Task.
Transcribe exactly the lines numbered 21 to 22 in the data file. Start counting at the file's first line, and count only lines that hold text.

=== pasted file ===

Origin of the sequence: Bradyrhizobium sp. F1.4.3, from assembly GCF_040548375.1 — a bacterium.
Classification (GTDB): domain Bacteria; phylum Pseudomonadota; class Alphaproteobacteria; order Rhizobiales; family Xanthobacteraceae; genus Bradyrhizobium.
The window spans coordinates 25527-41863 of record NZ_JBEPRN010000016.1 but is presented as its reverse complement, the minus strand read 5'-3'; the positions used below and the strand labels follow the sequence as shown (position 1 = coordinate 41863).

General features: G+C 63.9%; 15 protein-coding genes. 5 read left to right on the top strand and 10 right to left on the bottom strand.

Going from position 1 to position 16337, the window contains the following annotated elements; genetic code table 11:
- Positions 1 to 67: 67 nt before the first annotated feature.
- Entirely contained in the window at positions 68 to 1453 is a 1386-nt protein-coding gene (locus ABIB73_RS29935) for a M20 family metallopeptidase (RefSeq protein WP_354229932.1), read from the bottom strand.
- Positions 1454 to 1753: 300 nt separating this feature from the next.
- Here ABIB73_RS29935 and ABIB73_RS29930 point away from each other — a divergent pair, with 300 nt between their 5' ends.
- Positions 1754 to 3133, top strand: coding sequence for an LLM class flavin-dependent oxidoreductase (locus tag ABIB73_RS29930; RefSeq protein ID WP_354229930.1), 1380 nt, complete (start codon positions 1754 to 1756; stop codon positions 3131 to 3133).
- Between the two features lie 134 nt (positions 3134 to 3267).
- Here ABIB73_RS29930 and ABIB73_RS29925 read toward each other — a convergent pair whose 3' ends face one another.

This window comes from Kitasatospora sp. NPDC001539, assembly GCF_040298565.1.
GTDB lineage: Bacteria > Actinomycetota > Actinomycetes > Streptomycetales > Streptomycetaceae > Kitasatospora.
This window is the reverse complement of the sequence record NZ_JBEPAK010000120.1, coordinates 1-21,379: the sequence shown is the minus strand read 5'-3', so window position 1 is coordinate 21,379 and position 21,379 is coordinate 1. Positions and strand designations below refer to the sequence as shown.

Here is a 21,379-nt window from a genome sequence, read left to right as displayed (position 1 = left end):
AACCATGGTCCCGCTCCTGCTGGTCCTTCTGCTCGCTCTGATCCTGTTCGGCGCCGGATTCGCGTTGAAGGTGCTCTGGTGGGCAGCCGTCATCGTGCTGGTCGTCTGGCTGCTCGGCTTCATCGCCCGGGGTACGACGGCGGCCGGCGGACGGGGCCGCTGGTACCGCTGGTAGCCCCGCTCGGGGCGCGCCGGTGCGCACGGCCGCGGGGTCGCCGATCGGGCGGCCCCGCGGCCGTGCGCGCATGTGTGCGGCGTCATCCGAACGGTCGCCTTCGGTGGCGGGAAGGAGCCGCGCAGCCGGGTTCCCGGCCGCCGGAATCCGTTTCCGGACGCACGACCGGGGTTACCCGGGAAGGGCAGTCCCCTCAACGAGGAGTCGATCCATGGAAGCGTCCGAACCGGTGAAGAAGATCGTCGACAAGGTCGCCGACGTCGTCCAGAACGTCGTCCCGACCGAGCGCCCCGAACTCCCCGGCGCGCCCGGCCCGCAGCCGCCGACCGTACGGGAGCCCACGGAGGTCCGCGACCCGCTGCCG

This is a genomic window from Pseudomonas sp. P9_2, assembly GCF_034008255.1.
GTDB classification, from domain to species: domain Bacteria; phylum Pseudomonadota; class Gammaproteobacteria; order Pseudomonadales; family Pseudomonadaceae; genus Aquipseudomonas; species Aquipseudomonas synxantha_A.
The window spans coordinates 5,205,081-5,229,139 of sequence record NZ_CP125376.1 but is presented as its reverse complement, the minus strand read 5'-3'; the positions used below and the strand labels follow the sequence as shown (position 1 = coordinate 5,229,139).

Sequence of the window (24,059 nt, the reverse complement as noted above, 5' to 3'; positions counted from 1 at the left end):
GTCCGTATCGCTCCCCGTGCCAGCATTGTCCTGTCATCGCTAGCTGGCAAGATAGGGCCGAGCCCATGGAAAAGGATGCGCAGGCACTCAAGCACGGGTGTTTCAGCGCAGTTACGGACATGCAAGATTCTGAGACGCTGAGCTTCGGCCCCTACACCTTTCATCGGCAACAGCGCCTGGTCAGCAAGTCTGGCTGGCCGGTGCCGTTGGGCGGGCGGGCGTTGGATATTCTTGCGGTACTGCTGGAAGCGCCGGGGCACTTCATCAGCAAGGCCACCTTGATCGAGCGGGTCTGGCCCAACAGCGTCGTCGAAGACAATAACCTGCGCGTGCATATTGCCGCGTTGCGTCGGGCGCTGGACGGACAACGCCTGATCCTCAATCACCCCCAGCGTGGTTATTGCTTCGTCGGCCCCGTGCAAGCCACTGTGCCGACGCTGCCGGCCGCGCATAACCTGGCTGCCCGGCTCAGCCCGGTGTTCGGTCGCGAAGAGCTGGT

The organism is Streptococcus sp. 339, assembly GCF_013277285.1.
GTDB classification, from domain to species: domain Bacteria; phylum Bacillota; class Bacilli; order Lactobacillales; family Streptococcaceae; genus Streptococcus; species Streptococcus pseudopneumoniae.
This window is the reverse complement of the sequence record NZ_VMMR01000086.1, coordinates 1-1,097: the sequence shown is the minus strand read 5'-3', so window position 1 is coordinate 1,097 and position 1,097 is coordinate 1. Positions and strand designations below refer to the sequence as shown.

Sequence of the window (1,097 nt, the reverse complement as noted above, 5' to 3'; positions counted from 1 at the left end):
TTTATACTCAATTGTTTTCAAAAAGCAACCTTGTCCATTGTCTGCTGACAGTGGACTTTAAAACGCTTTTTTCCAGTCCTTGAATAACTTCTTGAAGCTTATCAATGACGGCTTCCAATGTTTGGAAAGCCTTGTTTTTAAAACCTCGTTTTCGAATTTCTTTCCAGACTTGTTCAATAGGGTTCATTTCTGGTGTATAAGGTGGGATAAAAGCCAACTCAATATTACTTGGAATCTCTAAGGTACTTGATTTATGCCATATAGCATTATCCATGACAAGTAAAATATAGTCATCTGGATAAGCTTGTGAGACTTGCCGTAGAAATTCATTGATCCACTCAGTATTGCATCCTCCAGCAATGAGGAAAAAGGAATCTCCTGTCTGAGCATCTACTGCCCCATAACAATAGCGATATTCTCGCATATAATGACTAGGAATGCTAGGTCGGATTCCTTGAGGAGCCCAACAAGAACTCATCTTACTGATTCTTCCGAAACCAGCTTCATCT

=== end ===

Sequence of the window (24,059 nt, the reverse complement as noted above, 5' to 3'; positions counted from 1 at the left end):
GTCCGTATCGCTCCCCGTGCCAGCATTGTCCTGTCATCGCTAGCTGGCAAGATAGGGCCGAGCCCATGGAAAAGGATGCGCAGGCACTCAAGCACGGGTGTTTCAGCGCAGTTACGGACATGCAAGATTCTGAGACGCTGAGCTTCGGCCCCTACACCTTTCATCGGCAACAGCGCCTGGTCAGCAAGTCTGGCTGGCCGGTGCCGTTGGGCGGGCGGGCGTTGGATATTCTTGCGGTACTGCTGGAAGCGCCGGGGCACTTCATCAGCAAGGCCACCTTGATCGAGCGGGTCTGGCCCAACAGCGTCGTCGAAGACAATAACCTGCGCGTGCATATTGCCGCGTTGCGTCGGGCGCTGGACGGACAACGCCTGATCCTCAATCACCCCCAGCGTGGTTATTGCTTCGTCGGCCCCGTGCAAGCCACTGTGCCGACGCTGCCGGCCGCGCATAACCTGGCTGCCCGGCTCAGCCCGGTGTTCGGTCGCGAAGAGCTGGT